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Berlin, Ocean Pines News Worcester County Bayside Gazette Logo Berlin, Ocean Pines News Worcester County Bayside Gazette


Property tax drop causes slight fall in town revenue

BERLIN—Auditors from the Salisbury firm PKS & Company P.A. reported an “unmodified” audit opinion of the financial statements prepared by town officials during the Dec. 9 meeting of the mayor and town council.
PKS representatives Leslie Michalik, a PKS manager, and Mike Kleger, a partner with the firm, noted the term “unmodified opinion” had replaced the previous term for a “clean opinion” in accordance with a change in the terminology used in the Government Auditing Standards.
The town closed its 2013 fiscal year on June 30 with a 5 percent decrease ($350,718) in its general fund balance, which included a $300,000 transfer the town made from the general fund into the new Stormwater Utility Fund, Michalik reported.
The town ended the year with a final general fund balance of $7,088,135, she said. In that year-end total, according to Michalik, was more than $6.5 million in unassigned general fund revenue that could be carried forward into the 2014 fiscal year. The unassigned balance has hovered near $7 million for the past five years, she said, noting that in 2012 the unassigned revenue total was $6,693,257.
The remaining $570,662 in the general fund was either restricted or designated for specific purposes, according to Michalik. The balance represented $363,217 in an assigned fund that the mayor and council had designed for the payment of employee insurance premiums, $793 in a casino slots revenue account that was restricted for specific purposes by the state of Maryland, and $206,652 in an impact fees fund that was set aside for future capital projects, according to the report.
The audit reported a 4 percent ($224,000) drop in general fund revenue collections, to nearly $5.2 million in 2013, from roughly $5.4 million in 2012. Much of the decrease was attributed to revenues from property taxes, licenses and permits, and impact fees, which were decreased.
In 2013, according to the report, the total from property tax revenue dropped to slightly more than $3 million, roughly 59 percent of general fund revenues. In 2012, the more than $3.4 million in property tax revenues collected constituted slightly more than 63 percent of general fund revenue.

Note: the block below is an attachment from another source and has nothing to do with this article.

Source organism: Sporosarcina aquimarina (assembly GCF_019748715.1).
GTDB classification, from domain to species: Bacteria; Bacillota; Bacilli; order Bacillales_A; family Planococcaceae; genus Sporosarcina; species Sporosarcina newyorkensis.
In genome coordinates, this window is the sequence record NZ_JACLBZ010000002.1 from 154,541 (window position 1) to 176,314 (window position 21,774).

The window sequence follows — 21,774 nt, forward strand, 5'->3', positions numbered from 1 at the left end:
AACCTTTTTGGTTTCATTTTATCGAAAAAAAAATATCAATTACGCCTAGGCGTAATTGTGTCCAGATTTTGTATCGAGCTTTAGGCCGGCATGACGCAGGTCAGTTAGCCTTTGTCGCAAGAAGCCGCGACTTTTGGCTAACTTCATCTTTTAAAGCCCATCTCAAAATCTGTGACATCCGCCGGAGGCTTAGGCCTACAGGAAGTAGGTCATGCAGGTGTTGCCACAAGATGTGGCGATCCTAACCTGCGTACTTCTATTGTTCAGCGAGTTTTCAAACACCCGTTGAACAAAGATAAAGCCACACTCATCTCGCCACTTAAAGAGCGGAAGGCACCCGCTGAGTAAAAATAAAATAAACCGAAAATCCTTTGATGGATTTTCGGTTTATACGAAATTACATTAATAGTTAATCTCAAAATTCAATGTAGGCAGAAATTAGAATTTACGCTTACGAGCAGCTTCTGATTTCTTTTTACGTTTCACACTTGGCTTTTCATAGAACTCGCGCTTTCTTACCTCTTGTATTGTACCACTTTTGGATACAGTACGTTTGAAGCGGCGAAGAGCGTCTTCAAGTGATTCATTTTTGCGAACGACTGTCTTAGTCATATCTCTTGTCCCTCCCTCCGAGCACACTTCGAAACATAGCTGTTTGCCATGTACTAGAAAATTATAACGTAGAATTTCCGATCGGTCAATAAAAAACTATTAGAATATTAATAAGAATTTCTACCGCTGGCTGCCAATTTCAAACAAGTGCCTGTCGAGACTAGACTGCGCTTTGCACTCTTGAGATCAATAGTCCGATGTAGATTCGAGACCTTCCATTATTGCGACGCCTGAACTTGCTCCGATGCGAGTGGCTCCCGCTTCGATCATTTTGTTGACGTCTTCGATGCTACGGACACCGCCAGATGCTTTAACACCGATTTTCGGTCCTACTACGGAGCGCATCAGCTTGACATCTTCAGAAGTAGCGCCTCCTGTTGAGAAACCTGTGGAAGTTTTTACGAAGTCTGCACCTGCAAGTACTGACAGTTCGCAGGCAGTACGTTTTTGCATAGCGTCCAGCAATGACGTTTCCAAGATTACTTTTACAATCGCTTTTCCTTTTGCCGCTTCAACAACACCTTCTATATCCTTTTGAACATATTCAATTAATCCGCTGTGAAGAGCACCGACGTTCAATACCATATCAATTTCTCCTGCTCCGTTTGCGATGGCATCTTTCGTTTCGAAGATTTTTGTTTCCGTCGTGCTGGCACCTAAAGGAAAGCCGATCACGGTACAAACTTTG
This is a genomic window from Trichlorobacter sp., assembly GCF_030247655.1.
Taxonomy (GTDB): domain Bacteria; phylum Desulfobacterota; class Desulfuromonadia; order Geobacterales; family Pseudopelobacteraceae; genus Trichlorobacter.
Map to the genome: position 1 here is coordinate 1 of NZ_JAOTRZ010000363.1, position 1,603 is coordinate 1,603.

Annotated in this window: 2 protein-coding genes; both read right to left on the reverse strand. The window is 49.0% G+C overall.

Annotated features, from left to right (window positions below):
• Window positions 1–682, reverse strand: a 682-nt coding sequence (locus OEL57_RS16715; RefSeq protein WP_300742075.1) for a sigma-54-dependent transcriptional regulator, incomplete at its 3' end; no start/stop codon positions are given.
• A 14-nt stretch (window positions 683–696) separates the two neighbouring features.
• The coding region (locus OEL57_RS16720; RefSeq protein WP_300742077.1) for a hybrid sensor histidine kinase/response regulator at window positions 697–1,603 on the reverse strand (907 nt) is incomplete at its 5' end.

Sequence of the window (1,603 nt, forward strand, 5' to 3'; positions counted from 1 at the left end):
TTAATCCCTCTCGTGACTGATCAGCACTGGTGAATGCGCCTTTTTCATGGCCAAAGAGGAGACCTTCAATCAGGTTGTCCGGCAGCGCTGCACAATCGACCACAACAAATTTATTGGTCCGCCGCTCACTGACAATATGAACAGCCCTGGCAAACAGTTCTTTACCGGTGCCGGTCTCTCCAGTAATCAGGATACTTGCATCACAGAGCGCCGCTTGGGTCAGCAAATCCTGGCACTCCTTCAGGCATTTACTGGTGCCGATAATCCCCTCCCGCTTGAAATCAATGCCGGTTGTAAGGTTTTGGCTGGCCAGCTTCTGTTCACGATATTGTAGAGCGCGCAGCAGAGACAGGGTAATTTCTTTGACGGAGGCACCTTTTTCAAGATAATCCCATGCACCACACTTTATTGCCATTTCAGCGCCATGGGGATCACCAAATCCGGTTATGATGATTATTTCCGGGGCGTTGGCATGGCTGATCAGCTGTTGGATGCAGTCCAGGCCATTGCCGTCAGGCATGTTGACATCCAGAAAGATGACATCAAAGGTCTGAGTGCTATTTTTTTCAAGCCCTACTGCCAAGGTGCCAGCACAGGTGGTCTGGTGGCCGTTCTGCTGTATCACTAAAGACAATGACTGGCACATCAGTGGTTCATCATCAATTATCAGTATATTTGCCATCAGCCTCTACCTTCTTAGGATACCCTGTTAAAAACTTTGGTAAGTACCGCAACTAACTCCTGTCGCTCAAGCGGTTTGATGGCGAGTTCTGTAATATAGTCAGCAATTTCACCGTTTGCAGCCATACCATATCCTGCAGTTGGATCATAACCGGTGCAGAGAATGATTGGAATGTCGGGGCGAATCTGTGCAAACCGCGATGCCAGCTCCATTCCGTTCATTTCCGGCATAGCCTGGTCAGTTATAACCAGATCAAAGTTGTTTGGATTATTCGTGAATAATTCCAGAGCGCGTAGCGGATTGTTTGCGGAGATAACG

The second largest revenue source for the town, intergovernmental revenue, grew to $863,490 in 2013 from $840,247 in 2012.
The town’s general fund expenses grew from nearly $4.85 million in 2012, to nearly $5.25 in 2013, according the report.
No material weaknesses were reported and the auditors found no instances of noncompliance in the town’s financial statements, but they did note one significant deficiency during the audit.
“Management relies on the auditor to prepare the financial statements in accordance with general accepted accounting principles (GAAP). The financial statements are reviewed and approved by management prior to their issuance,” according to the auditors’ report. It added, “[M]anagement relies on the auditor to perform certain tasks such as the calculation of accrued liabilities, update of depreciation schedules, and the posting of approved adjusting entries to the trial balance.”
Kleger noted the situation was not uncommon in small towns with limited staffing resources. But in the report the auditors warned that the deficiency in the town’s internal controls posed a risk that intentional fraud or unintentional errors could be made and not detected. They recommended that the town establish controls to detect, prevent, or correct misstatements in the town’s drafted financial statements.